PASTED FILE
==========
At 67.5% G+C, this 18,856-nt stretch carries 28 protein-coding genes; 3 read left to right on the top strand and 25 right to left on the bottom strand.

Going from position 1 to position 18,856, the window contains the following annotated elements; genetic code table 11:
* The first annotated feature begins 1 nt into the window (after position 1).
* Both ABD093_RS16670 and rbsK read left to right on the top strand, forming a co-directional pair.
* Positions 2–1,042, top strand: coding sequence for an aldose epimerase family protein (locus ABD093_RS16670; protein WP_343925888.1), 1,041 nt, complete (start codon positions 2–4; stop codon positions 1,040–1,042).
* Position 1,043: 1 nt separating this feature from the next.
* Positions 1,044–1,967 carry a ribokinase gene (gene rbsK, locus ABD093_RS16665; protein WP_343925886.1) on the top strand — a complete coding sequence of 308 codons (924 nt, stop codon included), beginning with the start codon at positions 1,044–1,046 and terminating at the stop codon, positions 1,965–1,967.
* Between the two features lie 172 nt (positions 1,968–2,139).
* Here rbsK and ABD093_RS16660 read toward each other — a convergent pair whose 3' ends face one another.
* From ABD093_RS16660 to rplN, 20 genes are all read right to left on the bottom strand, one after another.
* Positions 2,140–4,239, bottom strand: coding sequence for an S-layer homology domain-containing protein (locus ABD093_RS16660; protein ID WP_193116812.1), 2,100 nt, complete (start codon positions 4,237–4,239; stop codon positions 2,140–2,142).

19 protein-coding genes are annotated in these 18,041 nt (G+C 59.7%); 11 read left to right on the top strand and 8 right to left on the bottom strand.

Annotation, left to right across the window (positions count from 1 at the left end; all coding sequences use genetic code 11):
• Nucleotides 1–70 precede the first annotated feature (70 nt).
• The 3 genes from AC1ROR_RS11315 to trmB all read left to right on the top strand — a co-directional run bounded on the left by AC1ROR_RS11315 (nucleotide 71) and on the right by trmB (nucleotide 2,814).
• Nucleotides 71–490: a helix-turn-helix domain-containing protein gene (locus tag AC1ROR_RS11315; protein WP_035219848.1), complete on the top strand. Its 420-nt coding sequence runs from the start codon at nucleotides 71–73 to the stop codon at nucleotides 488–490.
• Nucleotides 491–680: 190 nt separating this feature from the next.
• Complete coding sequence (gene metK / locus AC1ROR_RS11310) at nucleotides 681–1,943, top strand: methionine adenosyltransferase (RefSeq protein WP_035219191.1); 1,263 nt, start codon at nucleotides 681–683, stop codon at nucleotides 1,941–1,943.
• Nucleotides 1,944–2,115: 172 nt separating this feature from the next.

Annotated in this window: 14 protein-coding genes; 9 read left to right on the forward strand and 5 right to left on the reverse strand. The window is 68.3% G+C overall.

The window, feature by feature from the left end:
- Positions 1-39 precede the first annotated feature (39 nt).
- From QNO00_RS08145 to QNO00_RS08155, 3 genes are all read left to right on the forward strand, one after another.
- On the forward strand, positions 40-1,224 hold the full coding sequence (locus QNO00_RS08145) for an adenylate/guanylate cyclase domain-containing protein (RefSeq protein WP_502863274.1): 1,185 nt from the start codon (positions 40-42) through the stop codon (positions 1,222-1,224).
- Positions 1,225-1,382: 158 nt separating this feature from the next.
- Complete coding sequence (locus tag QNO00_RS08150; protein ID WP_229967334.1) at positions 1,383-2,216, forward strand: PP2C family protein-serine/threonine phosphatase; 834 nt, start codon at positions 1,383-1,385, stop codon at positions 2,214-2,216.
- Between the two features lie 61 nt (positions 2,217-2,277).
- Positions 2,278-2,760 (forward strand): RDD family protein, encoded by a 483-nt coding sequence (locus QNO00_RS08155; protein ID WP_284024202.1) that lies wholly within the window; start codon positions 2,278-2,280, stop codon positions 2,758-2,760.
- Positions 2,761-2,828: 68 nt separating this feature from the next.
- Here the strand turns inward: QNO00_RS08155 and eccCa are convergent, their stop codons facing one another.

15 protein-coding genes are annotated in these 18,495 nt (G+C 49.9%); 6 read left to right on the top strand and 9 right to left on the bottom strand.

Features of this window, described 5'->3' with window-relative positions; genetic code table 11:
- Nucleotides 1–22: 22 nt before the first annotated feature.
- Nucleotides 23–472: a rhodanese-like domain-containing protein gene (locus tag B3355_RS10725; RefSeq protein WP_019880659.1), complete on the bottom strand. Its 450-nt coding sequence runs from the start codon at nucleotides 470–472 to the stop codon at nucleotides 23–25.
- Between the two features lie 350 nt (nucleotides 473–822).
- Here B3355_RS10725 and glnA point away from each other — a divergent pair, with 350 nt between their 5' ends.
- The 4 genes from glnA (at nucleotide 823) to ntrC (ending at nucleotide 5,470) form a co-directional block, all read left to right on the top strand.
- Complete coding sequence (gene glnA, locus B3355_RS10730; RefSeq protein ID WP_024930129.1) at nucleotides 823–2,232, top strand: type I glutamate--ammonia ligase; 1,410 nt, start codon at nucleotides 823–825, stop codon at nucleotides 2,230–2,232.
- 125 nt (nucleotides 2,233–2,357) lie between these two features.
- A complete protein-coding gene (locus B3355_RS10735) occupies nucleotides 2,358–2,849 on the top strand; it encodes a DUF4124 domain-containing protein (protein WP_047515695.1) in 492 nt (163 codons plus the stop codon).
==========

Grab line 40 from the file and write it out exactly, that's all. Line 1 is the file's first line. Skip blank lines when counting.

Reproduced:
- A complete protein-coding gene (locus B3355_RS10735) occupies nucleotides 2,358–2,849 on the top strand; it encodes a DUF4124 domain-containing protein (protein WP_047515695.1) in 492 nt (163 codons plus the stop codon).